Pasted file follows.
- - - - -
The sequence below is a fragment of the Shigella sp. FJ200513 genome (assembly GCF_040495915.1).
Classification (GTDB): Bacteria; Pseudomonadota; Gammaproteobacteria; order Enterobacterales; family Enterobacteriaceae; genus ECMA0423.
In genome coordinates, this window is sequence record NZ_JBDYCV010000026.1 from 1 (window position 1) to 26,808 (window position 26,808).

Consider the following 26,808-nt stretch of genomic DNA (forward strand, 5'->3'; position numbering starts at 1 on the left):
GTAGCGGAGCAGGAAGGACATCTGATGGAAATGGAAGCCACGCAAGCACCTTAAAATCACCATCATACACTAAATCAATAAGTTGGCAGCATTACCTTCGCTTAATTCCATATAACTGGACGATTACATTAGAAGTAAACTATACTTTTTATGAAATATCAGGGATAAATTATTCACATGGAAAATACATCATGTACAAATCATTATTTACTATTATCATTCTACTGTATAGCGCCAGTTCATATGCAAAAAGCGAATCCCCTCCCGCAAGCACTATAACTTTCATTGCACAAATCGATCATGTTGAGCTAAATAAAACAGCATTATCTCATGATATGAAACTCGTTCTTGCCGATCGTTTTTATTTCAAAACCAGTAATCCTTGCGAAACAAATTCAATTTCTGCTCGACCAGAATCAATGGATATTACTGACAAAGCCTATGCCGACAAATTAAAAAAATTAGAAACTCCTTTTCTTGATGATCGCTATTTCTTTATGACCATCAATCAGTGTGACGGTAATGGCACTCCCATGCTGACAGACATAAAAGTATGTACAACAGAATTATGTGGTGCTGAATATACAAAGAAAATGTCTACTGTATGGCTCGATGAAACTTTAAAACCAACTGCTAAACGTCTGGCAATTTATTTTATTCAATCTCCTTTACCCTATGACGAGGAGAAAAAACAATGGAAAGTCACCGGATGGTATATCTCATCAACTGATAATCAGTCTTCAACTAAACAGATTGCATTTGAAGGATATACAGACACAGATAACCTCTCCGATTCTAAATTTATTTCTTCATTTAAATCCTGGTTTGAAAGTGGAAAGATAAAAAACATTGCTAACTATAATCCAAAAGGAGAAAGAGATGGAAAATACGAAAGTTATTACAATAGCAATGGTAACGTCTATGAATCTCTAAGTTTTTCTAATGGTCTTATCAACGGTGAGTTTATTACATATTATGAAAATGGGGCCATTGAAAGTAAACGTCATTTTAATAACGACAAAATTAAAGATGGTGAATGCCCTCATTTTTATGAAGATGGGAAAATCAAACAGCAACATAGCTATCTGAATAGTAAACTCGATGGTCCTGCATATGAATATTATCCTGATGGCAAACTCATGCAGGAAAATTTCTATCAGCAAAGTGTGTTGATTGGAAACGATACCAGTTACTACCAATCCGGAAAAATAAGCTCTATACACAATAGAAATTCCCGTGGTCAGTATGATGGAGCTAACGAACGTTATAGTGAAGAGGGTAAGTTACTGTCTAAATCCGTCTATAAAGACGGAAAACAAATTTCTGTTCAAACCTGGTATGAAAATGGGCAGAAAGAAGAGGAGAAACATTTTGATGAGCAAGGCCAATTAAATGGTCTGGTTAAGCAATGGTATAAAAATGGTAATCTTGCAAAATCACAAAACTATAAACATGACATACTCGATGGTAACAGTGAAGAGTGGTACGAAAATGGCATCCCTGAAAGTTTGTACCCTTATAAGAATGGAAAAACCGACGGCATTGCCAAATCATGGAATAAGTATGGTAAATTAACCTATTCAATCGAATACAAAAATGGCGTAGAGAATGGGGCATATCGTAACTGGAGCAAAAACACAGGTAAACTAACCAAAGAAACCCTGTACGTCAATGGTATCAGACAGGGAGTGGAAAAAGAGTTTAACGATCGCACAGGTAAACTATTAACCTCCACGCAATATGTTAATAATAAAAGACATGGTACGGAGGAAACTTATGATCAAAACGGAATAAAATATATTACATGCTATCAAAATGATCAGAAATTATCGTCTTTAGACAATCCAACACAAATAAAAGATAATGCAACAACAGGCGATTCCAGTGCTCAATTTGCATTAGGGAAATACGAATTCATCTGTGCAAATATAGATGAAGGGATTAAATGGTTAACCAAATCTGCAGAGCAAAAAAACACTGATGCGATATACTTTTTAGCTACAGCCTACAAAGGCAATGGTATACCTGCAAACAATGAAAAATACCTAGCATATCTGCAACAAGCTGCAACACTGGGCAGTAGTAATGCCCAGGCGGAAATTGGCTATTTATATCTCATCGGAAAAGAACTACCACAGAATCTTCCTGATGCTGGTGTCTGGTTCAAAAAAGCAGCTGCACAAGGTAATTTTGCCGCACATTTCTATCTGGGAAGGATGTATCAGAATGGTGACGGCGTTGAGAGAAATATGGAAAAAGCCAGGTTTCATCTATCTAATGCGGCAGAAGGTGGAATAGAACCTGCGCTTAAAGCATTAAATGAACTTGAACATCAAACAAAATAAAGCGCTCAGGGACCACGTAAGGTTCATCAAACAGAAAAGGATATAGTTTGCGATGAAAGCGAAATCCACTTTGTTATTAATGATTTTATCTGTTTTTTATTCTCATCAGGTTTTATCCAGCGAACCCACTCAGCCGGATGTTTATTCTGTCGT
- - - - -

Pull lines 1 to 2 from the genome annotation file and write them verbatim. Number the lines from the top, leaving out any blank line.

The sequence below is a fragment of the Shigella sp. FJ200513 genome (assembly GCF_040495915.1).
Classification (GTDB): Bacteria; Pseudomonadota; Gammaproteobacteria; order Enterobacterales; family Enterobacteriaceae; genus ECMA0423.